On the cover of the June 2016 issue of HR Magazine you’ll see this :
Frazzled and Frayed:
Middle managers are under pressure from above and below. Neglect them at your peril.
By Kathryn Tyler
The article talks about how middle managers are strained and stressed. How middle managers felt the pressure to meet their bosses and subordinates needs and neglect their own. How middle managers are leaving organizations because they aren’t supported. And gives 3 things middle managers need to succeed.
The purpose of the article was twofold: 1) to warn HR professionals that if they neglect middle managers, they do so to their organization’s great detriment and 2) to provide solutions for how HR can help them.
The author a former HR generalist and trainer herself, suggested HR help middle managers by providing three specific things:
At YouLead Live, I shared 3 things middle managers need to be success are mindset, skill set, and community to grow and be successful.
Coaching falls under mindset. Targeted training falls under skill set. And relationship building falls under community.
If these three principles of success are being implemented at Southwest Airlines, what are you doing to implement them in your life?
Perhaps you work at a company like Southwest where the Director of People (aka HR) is consciously aware of the issues and gaps facing middle managers. But what if you don’t.
You can either wait for your organization to get on board or you can lead and find your own community of support.
Here are three ways you can implement the three success principles in your organization:
1. Ask your HR people if they have a program or process where they address the needs of middle managers. Find out what is available already at your company and see if you can plug into it.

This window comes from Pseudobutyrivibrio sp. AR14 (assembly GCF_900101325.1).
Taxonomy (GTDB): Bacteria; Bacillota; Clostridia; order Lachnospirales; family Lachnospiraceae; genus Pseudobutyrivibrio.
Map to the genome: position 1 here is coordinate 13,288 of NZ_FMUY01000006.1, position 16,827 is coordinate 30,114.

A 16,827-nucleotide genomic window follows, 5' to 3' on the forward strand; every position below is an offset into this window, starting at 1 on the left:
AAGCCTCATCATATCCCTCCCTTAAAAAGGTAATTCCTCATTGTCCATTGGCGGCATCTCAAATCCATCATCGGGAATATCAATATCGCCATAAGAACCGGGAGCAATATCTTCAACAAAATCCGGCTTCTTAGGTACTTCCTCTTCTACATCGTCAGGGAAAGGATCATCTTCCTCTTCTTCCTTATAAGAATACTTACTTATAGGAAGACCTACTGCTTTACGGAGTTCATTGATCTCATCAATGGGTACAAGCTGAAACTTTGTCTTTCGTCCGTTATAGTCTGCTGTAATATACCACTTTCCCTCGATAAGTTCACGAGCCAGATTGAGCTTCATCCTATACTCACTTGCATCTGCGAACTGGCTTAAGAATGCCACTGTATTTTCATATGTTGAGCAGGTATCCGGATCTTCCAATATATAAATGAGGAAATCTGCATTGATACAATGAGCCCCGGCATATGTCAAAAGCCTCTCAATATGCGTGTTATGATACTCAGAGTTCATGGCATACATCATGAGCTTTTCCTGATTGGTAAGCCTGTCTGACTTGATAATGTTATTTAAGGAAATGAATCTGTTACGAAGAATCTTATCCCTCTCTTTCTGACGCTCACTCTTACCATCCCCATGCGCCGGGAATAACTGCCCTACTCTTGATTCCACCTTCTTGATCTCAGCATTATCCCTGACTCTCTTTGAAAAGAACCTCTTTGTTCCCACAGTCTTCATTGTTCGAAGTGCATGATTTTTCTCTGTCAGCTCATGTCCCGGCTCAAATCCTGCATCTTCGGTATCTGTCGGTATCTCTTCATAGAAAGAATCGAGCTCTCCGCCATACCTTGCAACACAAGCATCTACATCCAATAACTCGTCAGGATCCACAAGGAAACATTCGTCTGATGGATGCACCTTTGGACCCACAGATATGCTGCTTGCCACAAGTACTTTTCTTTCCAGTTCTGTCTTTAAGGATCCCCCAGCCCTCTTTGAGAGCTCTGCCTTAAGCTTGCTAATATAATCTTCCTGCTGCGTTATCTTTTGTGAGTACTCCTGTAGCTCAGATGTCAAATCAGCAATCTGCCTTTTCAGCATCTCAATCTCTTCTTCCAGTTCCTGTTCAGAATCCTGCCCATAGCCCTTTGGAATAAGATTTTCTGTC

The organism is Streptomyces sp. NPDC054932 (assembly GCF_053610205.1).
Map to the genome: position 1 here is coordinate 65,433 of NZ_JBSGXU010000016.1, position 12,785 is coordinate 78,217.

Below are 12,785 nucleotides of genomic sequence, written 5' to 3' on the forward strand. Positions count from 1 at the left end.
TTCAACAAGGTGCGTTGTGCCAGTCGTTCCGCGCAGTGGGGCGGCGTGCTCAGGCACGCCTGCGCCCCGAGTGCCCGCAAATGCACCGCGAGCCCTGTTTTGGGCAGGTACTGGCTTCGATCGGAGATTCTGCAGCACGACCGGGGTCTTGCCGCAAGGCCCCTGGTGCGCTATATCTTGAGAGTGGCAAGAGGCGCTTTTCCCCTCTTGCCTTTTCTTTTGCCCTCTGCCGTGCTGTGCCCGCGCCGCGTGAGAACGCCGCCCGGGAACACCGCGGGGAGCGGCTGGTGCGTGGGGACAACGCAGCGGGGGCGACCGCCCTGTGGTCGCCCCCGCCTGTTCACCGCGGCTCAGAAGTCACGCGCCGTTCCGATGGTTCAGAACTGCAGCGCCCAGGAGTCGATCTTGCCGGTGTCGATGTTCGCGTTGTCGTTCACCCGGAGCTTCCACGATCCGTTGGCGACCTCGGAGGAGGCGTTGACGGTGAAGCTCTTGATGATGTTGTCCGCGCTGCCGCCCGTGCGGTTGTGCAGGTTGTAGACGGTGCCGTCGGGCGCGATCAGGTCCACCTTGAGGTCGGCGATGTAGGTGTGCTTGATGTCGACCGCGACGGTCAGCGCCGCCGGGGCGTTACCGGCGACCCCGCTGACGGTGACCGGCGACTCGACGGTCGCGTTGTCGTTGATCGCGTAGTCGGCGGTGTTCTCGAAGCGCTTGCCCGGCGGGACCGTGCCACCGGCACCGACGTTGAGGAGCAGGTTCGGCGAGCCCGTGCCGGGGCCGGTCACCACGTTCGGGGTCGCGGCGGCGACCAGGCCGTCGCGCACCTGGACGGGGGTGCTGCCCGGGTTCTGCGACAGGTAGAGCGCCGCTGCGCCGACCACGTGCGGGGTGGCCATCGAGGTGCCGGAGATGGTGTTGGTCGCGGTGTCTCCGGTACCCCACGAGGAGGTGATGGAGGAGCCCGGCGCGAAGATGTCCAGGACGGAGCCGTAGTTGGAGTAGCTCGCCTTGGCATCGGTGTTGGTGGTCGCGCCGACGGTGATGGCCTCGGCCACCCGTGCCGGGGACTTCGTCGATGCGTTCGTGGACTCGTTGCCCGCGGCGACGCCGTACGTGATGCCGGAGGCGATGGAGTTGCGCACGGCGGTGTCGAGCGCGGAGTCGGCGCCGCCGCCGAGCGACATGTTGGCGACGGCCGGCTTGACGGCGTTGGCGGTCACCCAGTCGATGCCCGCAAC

2. Create your own community at work. What’s stopping your from gathering a few middle managers like yourself and getting together once a month for lunch or coffee to support each other?
3. Join a community of middle managers online or in person who have expressed interest in filling in skill gaps specific to middle manager, shifting the mindset to be successful, and doing so in a gifted and giving community.
You can do all three of these and have much success. Whatever you do, remember to: always build your mindset, build you skill set, and connect with people.
Click here to learn more about the Brave Middle Manager’s Community
In the article Alicia Keys: Time to Uncover, singer songwriter Alicia Keys admits the most empowered she ever felt was when she had NO make up on.
“Instantly, I became a bit nervous and slightly uncomfortable. My face was totally raw. I had on a sweatshirt! As far as I was concerned, this was my quick run-to-the-shoot-so-I-can-get-ready look, not the actual photo-shoot look. So I asked her, "Now?! Like right now? I want to be real, but this might be too real!!"
And that was it. She started to shoot me.
It was just a plain white background, me and the photographer intimately relating, me and that baseball hat and scarf and a bunch of invisible magic circulating. And I swear it is the strongest, most empowered, most free, and most honestly beautiful that I have ever felt.”
As her quote shows, she didn’t start out feeling bold and empowered. She eventually landed there through a series of choices.
Middle managers should take a lesson from Key’s “song” book and embrace the benefits of uncovering their shame.
Hi there. I'm Julia. Founder, Executive Coach and Leadership Development expert at Brave Communication LLC. Unless noted, I wrote all of the posts here in.